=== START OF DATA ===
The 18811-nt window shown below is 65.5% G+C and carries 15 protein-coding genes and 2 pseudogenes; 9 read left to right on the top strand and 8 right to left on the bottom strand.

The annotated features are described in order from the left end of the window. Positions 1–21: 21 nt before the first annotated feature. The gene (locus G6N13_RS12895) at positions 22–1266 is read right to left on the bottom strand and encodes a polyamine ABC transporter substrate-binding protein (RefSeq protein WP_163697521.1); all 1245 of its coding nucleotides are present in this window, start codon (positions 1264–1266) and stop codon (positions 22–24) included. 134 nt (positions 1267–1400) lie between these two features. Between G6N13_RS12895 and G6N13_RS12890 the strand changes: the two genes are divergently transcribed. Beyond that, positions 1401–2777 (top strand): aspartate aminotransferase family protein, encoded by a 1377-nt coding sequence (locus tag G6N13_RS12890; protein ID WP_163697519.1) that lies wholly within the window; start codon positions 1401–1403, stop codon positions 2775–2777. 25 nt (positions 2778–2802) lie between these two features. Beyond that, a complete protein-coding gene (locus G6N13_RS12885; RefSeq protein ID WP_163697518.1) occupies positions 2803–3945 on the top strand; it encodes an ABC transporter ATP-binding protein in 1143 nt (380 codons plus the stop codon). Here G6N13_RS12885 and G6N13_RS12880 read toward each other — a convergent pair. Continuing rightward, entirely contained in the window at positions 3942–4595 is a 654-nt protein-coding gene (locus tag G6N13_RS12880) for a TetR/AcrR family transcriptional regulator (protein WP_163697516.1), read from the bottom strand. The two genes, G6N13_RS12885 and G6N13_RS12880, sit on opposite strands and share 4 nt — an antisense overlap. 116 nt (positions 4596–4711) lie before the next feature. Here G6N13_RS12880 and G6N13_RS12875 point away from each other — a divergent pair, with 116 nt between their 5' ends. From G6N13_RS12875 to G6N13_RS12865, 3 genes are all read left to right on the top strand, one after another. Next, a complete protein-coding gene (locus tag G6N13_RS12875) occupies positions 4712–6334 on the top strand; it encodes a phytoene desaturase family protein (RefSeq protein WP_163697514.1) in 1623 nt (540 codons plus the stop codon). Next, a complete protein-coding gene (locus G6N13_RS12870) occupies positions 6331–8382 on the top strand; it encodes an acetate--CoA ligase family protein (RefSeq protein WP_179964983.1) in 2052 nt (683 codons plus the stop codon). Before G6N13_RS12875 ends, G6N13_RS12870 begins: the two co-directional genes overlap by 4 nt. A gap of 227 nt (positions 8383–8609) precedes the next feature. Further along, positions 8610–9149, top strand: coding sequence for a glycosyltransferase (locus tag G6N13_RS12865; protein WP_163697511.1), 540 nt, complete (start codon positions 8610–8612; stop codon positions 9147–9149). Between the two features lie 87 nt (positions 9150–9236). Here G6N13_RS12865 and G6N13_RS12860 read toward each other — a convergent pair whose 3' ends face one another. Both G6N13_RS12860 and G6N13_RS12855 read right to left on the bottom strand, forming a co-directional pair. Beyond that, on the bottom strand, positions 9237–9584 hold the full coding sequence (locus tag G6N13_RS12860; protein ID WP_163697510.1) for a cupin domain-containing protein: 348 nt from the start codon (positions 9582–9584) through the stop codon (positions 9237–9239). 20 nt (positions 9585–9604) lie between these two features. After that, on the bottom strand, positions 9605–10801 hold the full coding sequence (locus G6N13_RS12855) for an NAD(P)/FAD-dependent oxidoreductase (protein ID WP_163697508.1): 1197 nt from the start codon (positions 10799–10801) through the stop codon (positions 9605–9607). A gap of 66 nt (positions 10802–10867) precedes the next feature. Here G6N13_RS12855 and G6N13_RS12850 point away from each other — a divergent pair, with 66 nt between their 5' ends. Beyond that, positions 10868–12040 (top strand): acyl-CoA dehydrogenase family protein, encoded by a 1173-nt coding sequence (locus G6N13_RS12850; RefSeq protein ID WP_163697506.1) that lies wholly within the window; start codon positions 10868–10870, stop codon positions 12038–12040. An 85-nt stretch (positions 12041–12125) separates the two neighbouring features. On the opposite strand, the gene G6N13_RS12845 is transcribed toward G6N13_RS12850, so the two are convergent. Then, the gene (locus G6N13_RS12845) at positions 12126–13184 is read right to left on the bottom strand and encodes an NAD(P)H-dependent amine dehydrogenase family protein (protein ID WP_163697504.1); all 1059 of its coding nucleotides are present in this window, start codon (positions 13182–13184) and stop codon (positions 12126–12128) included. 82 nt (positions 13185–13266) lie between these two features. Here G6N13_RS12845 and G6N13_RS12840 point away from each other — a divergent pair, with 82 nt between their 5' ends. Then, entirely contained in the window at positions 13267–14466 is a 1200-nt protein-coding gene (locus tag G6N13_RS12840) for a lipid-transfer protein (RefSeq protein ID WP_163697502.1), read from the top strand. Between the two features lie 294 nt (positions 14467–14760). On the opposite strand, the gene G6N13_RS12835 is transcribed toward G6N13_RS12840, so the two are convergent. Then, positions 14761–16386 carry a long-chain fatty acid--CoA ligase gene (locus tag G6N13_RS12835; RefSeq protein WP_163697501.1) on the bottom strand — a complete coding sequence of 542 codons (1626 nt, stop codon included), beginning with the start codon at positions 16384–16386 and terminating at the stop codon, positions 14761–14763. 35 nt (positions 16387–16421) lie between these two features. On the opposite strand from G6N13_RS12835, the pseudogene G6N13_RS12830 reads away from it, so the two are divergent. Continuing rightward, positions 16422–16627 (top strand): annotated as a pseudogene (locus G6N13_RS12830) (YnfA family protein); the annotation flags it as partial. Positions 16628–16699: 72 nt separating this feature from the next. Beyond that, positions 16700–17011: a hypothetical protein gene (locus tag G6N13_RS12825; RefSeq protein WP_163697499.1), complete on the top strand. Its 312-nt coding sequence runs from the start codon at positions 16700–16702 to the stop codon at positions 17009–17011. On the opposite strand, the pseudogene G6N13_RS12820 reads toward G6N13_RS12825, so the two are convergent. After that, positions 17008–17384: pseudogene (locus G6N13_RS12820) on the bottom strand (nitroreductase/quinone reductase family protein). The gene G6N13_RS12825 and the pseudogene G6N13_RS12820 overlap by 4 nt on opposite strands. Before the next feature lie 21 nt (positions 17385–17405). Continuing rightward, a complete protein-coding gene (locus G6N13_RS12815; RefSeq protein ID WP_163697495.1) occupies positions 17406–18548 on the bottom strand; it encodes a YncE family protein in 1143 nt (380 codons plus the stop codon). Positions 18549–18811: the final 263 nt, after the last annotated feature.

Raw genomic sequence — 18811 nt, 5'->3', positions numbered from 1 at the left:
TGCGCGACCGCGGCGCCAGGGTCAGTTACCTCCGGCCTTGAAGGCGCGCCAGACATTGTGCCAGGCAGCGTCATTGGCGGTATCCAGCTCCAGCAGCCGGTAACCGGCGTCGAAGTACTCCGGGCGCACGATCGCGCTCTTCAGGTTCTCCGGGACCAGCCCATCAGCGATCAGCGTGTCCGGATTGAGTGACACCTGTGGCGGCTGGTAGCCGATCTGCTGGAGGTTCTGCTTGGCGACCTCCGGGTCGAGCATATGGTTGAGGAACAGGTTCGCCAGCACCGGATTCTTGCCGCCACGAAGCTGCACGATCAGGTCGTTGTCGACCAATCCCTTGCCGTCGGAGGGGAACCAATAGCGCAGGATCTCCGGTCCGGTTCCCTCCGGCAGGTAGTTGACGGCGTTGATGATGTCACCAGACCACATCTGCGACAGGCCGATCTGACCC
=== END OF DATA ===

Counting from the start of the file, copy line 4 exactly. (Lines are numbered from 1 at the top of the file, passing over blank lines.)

TGCGCGACCGCGGCGCCAGGGTCAGTTACCTCCGGCCTTGAAGGCGCGCCAGACATTGTGCCAGGCAGCGTCATTGGCGGTATCCAGCTCCAGCAGCCGGTAACCGGCGTCGAAGTACTCCGGGCGCACGATCGCGCTCTTCAGGTTCTCCGGGACCAGCCCATCAGCGATCAGCGTGTCCGGATTGAGTGACACCTGTGGCGGCTGGTAGCCGATCTGCTGGAGGTTCTGCTTGGCGACCTCCGGGTCGAGCATATGGTTGAGGAACAGGTTCGCCAGCACCGGATTCTTGCCGCCACGAAGCTGCACGATCAGGTCGTTGTCGACCAATCCCTTGCCGTCGGAGGGGAACCAATAGCGCAGGATCTCCGGTCCGGTTCCCTCCGGCAGGTAGTTGACGGCGTTGATGATGTCACCAGACCACATCTGCGACAGGCCGATCTGACCC